Recent developments in policy evaluation have focused on new notions of process and use or, notably, "influence." But this debate among evaluators on how evaluations are used has been essentially a closed one—evaluators talking only among themselves. The debate has gone on seemingly oblivious to fundamental changes in the intellectual landscape of public management, organizational theory, information technology, and knowledge management. New realities demand a different approach toward evaluation.
The current era is characterized by the emergence of an increasingly global set of pressures for governments to perform effectively, not just efficiently, and to demonstrate that their performance is producing desired results. Information technology allows enormous quantities of information to be stored, sorted, analyzed, and made available at little or no cost. The result for those in the evaluation community is that, while individual evaluations are still conducted and reported upon, they are a rapidly diminishing source of information.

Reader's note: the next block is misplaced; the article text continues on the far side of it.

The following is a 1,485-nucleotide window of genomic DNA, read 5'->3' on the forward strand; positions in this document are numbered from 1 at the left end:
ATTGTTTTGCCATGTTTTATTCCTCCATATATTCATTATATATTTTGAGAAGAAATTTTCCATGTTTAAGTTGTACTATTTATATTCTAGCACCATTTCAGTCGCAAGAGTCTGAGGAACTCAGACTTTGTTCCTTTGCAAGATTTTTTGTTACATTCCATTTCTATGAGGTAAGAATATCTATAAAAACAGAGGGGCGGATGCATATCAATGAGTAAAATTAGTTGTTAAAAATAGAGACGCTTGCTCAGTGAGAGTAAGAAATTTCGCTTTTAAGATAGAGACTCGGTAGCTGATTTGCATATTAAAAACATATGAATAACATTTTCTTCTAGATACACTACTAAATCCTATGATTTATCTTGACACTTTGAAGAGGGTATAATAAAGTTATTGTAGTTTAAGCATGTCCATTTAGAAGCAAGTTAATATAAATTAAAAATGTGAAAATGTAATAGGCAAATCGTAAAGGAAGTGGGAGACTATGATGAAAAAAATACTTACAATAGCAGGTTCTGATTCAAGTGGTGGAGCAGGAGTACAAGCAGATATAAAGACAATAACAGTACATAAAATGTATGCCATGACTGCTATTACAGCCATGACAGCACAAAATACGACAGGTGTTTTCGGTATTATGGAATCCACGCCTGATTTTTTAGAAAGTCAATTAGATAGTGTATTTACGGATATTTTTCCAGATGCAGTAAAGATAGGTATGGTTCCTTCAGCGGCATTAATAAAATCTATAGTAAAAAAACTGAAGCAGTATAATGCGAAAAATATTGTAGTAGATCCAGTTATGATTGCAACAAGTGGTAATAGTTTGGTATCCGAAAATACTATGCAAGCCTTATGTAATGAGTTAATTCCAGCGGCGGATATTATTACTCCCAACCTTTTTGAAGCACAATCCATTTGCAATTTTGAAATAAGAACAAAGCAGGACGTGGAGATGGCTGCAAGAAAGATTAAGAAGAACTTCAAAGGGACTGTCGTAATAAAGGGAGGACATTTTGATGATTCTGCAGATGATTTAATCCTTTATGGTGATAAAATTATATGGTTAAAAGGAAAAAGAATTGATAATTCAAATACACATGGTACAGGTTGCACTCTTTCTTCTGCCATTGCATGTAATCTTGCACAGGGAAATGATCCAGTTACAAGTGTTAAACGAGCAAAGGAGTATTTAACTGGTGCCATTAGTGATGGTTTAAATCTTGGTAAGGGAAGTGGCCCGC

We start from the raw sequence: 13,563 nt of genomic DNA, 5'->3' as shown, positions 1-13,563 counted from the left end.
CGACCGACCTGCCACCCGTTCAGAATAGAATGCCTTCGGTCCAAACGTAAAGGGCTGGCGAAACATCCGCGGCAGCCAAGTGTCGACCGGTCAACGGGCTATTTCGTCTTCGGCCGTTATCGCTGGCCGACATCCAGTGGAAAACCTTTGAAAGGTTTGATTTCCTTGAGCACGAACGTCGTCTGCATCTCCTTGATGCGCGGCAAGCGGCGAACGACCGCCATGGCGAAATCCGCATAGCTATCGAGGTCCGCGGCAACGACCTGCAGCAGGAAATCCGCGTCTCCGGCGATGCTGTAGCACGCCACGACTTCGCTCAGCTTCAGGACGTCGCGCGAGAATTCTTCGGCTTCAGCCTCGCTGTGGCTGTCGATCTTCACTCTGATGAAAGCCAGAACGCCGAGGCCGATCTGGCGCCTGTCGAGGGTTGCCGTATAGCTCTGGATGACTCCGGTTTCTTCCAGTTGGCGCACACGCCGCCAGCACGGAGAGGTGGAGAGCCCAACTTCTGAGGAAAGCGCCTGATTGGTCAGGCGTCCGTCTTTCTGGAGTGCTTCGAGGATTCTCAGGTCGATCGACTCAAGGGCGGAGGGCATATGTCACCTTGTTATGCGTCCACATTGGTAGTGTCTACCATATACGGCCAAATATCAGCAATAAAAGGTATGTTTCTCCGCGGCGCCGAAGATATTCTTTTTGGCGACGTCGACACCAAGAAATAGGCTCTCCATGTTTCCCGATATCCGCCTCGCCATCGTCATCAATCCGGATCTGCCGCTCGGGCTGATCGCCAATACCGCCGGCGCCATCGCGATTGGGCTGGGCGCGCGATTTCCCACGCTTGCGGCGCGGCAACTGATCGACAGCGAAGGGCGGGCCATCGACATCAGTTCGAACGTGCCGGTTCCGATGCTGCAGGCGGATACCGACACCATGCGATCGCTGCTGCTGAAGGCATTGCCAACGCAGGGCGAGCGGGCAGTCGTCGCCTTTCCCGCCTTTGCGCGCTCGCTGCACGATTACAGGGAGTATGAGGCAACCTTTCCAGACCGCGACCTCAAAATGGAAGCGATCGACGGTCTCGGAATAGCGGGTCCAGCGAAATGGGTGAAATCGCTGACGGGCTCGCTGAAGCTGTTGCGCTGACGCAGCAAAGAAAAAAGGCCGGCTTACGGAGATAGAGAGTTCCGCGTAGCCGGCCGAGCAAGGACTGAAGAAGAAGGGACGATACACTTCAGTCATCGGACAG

In the new environment, ever accelerating political and organizational demands and expectations are reframing thinking about the definition of what, fundamentally, constitutes evaluation and what we understand as its applications. In this twelfth volume in the Comparative Policy Evaluation series, authors from fourteen nations address these issues from multiple vantage points. From Studies to Streams is an essential tool for policymakers, government officials, and scholars interested in the contemporary status of evaluation.